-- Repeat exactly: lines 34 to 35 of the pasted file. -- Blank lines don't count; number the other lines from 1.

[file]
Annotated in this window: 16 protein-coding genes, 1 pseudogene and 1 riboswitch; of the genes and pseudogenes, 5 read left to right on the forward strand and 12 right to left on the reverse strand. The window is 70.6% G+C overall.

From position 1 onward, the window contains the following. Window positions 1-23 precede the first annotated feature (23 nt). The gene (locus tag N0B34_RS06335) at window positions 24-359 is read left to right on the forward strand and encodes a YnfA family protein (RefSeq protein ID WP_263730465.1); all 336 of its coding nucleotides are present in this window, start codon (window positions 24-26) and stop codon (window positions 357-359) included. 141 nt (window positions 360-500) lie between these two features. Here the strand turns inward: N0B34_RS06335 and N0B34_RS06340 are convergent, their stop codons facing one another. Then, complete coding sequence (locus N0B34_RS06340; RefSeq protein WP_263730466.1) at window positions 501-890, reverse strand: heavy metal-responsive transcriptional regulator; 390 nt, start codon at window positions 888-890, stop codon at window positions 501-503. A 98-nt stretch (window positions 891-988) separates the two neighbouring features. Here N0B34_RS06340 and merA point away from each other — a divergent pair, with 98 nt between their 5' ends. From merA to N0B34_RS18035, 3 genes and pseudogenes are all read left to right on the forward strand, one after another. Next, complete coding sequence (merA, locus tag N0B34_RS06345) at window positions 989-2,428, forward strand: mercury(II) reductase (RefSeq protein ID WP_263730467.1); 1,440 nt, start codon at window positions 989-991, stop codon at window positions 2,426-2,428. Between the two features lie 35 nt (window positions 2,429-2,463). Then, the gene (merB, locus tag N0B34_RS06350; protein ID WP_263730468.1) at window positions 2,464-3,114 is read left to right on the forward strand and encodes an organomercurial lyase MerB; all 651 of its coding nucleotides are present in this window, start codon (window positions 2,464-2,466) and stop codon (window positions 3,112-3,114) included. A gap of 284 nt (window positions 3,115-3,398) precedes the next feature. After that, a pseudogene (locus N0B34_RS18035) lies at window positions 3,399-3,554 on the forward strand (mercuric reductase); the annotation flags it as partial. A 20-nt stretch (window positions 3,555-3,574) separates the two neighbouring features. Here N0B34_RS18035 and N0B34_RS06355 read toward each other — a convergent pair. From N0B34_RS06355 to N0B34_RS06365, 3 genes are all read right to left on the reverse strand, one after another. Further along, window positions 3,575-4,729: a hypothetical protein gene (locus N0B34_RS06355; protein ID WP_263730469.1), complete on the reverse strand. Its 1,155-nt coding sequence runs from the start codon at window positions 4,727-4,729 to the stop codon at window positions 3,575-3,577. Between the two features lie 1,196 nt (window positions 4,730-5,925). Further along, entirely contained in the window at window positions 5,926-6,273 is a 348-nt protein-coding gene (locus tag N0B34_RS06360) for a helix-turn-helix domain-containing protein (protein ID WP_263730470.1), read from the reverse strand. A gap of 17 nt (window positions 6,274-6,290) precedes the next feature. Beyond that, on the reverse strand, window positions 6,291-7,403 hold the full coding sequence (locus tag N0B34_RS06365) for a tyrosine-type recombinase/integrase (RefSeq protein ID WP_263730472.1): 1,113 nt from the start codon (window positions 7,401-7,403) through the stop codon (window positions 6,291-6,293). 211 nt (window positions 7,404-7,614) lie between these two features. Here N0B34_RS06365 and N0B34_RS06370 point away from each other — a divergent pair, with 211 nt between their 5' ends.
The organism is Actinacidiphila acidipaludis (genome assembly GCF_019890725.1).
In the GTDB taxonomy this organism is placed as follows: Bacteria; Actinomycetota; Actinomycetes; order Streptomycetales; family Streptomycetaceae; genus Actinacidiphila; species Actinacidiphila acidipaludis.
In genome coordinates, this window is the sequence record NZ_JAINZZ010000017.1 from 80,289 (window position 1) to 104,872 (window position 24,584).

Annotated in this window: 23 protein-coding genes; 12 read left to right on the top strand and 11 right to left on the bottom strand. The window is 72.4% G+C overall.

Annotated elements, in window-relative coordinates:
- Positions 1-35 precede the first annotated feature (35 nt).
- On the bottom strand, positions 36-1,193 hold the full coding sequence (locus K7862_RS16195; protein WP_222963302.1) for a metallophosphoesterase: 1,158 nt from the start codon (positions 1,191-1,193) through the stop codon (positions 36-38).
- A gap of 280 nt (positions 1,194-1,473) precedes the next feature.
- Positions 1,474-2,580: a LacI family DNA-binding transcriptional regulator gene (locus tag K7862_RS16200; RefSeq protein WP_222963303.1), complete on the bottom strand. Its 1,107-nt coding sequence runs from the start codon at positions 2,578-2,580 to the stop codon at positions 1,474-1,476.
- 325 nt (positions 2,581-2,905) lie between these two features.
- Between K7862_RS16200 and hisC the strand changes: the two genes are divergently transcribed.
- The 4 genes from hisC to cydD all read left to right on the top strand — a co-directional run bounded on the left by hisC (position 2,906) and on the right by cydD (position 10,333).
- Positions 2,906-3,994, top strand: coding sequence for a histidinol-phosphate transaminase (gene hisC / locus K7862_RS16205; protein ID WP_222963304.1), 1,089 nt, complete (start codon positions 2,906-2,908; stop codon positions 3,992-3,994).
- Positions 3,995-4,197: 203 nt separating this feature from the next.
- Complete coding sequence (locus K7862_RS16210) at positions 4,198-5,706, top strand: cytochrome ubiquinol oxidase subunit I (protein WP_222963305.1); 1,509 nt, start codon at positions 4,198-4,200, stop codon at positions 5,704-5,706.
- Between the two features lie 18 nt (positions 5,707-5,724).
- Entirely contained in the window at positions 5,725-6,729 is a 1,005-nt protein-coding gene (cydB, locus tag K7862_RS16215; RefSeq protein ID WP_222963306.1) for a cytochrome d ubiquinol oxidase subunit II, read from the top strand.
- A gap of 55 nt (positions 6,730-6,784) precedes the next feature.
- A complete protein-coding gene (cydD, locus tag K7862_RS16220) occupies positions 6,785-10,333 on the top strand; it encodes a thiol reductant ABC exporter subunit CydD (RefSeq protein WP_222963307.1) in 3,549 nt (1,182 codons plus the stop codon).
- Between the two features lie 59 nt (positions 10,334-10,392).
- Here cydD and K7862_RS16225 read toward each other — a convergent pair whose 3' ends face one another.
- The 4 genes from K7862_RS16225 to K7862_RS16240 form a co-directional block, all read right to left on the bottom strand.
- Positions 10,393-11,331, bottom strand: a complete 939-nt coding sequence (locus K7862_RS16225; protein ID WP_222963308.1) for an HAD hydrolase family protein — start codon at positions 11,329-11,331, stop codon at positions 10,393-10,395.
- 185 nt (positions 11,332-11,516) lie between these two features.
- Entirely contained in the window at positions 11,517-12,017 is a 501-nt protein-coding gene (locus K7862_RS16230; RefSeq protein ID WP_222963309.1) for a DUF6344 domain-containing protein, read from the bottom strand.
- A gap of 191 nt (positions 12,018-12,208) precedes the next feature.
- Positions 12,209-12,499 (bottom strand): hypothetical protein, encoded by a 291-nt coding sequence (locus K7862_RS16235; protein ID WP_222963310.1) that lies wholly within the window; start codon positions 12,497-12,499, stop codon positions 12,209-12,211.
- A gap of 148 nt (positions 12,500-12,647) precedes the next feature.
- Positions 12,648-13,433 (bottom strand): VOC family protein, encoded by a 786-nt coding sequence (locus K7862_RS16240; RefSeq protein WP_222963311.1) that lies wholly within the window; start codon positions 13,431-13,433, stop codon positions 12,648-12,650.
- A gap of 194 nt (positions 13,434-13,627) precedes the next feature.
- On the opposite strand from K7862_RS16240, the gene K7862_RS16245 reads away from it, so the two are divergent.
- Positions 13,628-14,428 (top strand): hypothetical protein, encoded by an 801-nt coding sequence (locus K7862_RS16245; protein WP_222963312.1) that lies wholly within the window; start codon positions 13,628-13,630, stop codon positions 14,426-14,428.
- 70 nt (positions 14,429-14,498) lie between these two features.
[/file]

- Positions 13,628-14,428 (top strand): hypothetical protein, encoded by an 801-nt coding sequence (locus K7862_RS16245; protein WP_222963312.1) that lies wholly within the window; start codon positions 13,628-13,630, stop codon positions 14,426-14,428.
- 70 nt (positions 14,429-14,498) lie between these two features.